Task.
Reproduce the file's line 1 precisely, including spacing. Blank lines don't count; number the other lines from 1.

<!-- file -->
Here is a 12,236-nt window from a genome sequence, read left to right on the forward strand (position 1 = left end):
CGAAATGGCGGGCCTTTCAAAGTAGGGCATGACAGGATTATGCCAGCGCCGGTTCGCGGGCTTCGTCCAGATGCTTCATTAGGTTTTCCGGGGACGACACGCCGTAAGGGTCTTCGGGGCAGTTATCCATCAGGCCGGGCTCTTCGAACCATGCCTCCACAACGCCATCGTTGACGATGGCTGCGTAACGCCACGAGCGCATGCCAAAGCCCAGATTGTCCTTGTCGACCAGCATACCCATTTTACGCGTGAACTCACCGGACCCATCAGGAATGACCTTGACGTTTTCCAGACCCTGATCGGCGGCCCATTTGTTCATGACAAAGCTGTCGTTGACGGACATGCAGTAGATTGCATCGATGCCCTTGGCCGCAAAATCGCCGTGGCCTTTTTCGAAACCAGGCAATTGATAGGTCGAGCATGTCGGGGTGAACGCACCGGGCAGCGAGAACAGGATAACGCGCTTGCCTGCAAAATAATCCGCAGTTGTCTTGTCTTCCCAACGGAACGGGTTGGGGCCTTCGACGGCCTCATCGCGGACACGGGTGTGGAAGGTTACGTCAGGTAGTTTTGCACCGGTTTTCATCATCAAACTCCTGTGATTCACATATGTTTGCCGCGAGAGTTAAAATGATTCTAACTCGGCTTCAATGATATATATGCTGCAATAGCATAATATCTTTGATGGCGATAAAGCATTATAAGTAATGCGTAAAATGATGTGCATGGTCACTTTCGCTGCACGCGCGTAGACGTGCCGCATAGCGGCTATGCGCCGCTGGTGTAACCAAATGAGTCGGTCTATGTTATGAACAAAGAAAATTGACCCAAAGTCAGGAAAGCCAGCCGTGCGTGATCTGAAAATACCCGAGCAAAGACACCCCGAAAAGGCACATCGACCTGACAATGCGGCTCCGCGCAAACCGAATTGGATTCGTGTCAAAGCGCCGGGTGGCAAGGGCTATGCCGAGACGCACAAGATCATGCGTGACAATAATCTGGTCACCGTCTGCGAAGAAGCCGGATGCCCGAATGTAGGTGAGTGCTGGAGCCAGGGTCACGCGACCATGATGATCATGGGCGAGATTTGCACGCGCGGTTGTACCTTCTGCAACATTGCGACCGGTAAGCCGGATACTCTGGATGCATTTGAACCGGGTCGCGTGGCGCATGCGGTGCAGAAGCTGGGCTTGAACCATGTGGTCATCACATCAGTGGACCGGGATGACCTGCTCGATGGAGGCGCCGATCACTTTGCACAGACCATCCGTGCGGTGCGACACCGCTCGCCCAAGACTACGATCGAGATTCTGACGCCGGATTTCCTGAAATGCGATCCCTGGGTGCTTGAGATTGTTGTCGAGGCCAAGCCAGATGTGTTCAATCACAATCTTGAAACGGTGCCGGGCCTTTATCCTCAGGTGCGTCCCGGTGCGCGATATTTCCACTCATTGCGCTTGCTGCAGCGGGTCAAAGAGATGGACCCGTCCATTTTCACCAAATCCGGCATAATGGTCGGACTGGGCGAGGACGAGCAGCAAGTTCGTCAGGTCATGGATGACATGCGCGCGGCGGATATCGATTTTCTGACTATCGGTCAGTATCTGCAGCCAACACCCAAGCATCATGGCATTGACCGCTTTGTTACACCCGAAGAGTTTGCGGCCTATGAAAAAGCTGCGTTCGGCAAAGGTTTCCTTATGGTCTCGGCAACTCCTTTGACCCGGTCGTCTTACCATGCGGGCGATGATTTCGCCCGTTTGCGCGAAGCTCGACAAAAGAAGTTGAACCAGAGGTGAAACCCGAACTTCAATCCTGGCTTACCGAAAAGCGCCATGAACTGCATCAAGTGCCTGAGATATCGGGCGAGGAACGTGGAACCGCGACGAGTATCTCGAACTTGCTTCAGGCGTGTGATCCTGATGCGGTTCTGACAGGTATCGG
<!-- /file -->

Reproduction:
Here is a 12,236-nt window from a genome sequence, read left to right on the forward strand (position 1 = left end):